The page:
For most people, completing emergency information such as a Power of Attorney for Health Care, and other emergency documents are things that we all know are good to do -- someday.
busy, there are a lot of things on your list. You've heard of a health
proxy and know that this kind of emergency planning might be nice, but
it’s going to have to wait until it makes it to the top of the list.
Who knows when that might be. So, we go on our merry way, until life is
interrupted by something unexpected.
"She had been a member of the church for some time. We all knew that she had grown children who were scattered across the country, but came to visit whenever they could. She talked about them all the time and bragged about the grandchildren.
On day, she had a massive heart attack and was rushed to the hospital. The main problem was –- no one knew how to contact her daughters. Even though we’d heard stories and seen pictures many times, none of us even knew their full names since they were married. The search took us a couple of days…"
You may be thinking that your aging parents are in good shape, or in good health and any thought of emergency information slips your mind. But they’re not immune from the accidents or sudden illness in the world. You do what you can to help them stay healthy and safe – but it’s also smart to be prepared.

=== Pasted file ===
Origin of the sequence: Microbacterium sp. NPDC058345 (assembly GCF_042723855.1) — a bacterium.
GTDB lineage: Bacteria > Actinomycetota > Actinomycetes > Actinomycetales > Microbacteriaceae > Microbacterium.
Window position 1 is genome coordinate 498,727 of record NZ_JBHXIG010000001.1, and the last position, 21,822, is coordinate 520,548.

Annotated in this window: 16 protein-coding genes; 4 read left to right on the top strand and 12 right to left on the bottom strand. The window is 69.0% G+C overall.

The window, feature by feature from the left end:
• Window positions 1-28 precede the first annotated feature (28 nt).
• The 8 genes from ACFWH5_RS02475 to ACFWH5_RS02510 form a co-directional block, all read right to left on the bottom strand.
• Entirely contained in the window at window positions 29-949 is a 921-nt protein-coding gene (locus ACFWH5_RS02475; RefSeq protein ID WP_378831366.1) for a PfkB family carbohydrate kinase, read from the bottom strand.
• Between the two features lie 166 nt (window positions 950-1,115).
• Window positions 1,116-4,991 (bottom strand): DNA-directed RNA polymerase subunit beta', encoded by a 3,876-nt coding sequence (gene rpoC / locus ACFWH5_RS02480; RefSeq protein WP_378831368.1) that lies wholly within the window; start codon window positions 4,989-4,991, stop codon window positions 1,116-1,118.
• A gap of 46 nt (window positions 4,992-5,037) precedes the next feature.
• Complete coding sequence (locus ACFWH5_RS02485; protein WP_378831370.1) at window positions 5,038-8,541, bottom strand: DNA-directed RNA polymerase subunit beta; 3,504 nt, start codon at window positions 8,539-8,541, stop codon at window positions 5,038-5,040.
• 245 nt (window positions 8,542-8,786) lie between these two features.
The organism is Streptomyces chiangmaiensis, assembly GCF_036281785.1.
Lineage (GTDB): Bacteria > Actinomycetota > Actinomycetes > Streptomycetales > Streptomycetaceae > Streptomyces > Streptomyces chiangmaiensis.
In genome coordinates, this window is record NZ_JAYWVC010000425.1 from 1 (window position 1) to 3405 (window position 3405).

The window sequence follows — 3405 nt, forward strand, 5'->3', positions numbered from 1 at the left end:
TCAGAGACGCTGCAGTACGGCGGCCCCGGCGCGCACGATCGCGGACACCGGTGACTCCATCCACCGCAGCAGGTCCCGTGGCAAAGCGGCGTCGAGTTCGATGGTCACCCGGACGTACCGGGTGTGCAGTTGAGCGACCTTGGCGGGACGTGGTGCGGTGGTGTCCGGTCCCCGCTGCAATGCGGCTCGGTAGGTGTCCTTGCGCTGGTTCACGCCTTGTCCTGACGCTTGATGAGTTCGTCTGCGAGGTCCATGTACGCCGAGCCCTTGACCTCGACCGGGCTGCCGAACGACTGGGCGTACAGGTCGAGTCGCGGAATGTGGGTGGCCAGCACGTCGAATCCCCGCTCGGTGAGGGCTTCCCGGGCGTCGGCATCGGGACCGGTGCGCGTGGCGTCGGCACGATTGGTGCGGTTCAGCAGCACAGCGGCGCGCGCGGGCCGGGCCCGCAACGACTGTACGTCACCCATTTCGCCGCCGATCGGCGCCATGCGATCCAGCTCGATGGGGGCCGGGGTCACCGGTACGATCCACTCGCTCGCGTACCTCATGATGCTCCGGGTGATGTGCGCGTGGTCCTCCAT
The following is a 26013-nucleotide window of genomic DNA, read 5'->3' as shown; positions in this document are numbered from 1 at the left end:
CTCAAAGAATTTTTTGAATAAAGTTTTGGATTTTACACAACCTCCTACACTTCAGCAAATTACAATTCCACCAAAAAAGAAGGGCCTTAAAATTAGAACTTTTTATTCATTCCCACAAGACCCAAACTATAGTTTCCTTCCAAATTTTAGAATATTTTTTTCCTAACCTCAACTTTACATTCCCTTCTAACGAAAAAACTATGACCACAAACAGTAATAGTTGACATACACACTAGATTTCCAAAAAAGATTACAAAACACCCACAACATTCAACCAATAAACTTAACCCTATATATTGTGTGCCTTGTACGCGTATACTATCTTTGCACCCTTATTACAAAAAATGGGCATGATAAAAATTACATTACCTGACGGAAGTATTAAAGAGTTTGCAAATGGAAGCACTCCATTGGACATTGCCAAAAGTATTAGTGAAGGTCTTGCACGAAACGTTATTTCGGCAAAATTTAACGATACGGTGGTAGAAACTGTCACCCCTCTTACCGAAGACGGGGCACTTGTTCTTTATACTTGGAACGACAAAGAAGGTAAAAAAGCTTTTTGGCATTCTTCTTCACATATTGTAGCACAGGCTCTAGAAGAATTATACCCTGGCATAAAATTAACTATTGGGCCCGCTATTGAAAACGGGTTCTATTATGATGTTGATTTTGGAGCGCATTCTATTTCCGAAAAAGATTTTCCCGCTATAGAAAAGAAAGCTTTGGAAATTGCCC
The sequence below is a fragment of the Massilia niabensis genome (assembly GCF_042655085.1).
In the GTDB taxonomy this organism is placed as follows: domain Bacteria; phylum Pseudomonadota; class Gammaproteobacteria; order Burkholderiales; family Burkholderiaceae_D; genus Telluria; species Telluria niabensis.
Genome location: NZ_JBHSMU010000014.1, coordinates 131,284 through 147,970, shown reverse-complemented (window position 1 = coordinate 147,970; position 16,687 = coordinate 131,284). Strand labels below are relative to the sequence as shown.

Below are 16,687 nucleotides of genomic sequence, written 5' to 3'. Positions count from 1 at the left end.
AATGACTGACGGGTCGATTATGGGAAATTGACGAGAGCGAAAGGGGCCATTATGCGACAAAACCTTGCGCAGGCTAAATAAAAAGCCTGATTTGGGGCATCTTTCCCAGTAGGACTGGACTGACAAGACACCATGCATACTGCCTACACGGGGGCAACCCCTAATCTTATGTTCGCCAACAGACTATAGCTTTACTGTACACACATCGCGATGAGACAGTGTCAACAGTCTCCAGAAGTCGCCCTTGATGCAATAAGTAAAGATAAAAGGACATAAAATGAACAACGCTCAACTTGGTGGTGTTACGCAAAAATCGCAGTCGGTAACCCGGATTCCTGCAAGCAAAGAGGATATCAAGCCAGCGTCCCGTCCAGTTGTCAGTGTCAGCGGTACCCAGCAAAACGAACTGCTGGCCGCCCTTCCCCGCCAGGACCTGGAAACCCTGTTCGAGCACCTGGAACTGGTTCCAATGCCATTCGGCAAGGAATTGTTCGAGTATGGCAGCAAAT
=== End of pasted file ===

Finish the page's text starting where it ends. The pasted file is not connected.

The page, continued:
It’s simple -- after the crisis is too late. Your parents’ closest friends all know you live out of town. But if your folks were in an accident, would any of their friends have their emergency information on hand to know who to call or even where to find the phone numbers?
In Case of Emergency, would emergency workers know your parents have ICE on file? (In their cell phone put -- ICE John 555-555-5555 [John's phone number]. This will alert them to call John in case of emergency.)
If your parents were in the hospital and unable to make decisions for themselves for some period of time, is there someone legally designated by a Durable Power of Attorney to handle their finances?
Who would pay their bills, or see that the utilities are not cut off? Without legal authority, you couldn’t access their bank account, or sign one of their checks. Do you have a list so you know when things are due, and how they are typically paid?
If you start now, you have the time to help your aging parents attend to even the smallest details that will make a huge difference. And you’ll finally be able to get their neighbor a key to the house like you had always planned.
With a bit of preparation you can help your parents gather some critical information to give to the people who they would like to be their advocates in an emergency.
Tell your parents a little about what you have learned, and that you
want to make sure you or someone else is legally able to help them in an
emergency. You can easily organize the conversations and needed
documents in just a few minutes a day.
Don’t let your aging parent think about this long list of questions and be overwhelmed by how much emergency information there is to gather. In other words, don’t try to do it all at once. Have them set aside just a few minutes a day – but every day - until it’s complete.